Though an investor may be knowledgeable, he might not be able to act like it.
After all is said and done, a lot more is said than done
Though an investor may be knowledgeable, he might not be able to act like it. This is according to Sandra Huston from Texas Tech University who spoke at the Networks Financial Institute at Indiana State University Conference in Indianapolis, Indiana on May 17, 2009.
Huston and her colleagues at the meeting explained that financial literacy is different than knowledge. It is the ability to use information and skills to manage financial resources effectively rather than just understanding them. This concept of literacy versus knowledge relates to budgeting, saving, and borrowing, as well as investing.
Dr. Huston explained these concepts by using a chart similar to the one above. Knowledge is on the horizontal axis and action on the vertical. Little knowledge (on the left) results in financial unawareness and thereby often leads to lack of action. If action is taken, it is because such a person is overconfident because he doesn’t possess understanding.
On the other end of the spectrum (to the right) is someone with high financial knowledge. If he acts, he is able to be financially competent and serve his own best interests almost certainly better than anyone else because he knows what they are. If he doesn’t act, he is exhibiting financial paralysis because he has enough understanding to do so, but has internal issues (perhaps fear or a weak self protective instinct) that prevent him from acting.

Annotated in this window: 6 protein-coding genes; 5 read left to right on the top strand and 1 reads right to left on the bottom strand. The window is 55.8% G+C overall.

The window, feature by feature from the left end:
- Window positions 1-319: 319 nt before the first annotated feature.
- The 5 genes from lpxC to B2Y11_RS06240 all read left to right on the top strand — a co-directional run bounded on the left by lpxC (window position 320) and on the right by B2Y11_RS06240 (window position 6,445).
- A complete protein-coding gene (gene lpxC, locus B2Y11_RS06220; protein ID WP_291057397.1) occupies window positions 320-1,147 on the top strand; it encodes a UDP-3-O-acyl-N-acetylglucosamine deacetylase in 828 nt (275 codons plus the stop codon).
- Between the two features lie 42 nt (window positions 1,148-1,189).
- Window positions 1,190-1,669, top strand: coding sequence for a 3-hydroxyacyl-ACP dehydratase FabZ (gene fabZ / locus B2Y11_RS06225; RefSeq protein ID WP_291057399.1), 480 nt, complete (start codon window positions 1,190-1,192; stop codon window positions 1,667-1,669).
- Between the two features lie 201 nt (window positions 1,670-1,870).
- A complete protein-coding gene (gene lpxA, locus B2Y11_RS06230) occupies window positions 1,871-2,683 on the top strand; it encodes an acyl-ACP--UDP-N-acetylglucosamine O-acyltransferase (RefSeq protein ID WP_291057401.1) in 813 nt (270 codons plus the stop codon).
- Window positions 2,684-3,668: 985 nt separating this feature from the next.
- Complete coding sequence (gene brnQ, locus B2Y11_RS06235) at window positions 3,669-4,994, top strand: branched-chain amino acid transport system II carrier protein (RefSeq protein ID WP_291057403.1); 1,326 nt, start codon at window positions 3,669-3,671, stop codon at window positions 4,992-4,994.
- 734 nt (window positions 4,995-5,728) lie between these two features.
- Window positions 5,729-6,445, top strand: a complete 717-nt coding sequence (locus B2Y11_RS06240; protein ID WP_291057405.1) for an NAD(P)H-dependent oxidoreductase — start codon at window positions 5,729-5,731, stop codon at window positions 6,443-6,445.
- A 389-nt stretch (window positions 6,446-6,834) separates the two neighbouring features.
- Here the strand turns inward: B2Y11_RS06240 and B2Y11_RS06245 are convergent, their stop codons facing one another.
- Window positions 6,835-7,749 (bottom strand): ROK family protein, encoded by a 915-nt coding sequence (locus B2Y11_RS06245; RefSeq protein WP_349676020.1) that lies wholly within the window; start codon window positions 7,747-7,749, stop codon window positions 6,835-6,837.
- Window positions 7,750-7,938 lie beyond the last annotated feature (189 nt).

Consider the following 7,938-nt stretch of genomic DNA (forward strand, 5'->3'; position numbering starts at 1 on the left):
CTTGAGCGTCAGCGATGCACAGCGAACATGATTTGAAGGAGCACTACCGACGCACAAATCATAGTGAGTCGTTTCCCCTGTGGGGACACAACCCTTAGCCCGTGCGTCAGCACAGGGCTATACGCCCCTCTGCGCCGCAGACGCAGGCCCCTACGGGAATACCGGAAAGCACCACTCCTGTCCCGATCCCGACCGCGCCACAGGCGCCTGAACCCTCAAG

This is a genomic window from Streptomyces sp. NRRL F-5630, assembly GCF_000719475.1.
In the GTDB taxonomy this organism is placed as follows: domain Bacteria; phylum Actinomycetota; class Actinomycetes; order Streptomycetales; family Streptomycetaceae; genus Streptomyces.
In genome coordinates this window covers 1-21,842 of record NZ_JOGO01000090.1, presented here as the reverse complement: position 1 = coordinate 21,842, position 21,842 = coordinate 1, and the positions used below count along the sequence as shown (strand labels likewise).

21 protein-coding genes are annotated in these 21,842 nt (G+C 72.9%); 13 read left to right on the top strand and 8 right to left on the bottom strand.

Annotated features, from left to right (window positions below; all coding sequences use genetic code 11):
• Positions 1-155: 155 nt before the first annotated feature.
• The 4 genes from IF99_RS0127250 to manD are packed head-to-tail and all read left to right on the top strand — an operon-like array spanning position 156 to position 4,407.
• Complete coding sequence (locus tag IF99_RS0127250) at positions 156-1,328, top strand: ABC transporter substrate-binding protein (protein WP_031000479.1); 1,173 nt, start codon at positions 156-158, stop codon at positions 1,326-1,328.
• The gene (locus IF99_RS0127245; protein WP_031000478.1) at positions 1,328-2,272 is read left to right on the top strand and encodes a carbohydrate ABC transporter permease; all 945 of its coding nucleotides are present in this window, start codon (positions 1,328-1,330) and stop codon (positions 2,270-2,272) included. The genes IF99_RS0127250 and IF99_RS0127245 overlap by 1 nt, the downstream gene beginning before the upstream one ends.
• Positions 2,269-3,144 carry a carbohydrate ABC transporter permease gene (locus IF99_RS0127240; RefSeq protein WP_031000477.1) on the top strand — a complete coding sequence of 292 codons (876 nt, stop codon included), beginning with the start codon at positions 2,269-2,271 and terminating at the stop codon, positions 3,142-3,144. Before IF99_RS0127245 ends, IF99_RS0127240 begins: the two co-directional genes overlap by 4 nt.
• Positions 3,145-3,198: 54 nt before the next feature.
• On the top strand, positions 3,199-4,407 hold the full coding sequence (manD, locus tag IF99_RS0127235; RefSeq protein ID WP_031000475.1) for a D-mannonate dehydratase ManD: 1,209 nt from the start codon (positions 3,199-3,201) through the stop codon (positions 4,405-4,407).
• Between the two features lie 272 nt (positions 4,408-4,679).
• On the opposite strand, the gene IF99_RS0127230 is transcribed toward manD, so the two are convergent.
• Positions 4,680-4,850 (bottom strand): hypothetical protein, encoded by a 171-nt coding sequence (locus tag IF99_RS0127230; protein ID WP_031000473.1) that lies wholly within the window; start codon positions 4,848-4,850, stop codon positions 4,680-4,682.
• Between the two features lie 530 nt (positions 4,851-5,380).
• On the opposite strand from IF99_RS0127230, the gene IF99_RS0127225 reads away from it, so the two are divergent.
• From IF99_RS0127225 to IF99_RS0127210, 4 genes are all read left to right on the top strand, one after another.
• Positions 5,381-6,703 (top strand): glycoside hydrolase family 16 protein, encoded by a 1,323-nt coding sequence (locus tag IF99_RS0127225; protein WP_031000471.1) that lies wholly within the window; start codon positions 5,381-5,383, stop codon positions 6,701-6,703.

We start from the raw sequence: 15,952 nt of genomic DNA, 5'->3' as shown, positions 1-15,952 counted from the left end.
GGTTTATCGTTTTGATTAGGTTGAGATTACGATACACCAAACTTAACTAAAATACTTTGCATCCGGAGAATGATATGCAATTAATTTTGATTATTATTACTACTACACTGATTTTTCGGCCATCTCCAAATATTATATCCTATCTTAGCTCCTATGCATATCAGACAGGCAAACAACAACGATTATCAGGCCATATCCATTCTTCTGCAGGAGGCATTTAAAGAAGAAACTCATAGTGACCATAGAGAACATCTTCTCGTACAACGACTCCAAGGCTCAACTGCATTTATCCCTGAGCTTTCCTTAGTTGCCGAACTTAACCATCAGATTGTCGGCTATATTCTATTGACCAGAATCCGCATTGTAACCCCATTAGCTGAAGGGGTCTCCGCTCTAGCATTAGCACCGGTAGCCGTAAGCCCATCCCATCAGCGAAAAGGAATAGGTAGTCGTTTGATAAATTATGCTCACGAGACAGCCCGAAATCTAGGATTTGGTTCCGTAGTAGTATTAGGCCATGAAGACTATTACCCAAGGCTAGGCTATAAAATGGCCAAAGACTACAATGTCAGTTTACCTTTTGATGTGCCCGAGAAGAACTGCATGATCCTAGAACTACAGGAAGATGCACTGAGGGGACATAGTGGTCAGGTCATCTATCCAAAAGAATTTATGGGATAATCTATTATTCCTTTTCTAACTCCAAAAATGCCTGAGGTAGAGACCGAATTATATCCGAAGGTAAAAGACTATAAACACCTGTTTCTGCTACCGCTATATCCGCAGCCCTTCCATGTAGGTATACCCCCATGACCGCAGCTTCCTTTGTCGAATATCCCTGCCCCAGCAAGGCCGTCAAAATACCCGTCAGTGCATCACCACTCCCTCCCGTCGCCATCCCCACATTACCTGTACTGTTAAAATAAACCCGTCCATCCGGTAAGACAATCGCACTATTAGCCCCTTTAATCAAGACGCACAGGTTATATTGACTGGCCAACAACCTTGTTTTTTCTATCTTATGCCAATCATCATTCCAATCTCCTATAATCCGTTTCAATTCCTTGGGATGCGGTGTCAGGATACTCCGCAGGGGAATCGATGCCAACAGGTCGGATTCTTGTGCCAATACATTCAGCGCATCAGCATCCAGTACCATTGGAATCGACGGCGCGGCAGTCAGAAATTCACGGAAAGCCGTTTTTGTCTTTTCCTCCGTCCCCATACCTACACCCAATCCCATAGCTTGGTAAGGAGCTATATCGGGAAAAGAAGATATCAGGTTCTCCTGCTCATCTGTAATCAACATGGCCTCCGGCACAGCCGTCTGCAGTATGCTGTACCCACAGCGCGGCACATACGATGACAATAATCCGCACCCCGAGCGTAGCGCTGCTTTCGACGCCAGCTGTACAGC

Knowledge without action is useless because the same, often destructive, habits are continued without improvement. This can work to the detriment of an investor. For example, one who is well-informed, but paralyzed in this depressed economy because he doesn’t feel capable of making a change. He knows his portfolio is too risky, but doesn’t act to protect himself. This could include adjusting it himself if he is self-directing his investments, or if not, speaking with his advisor about his concerns so that appropriate steps are taken.
Next week: ‘No brainer’ portfolios even the financially paralyzed can love.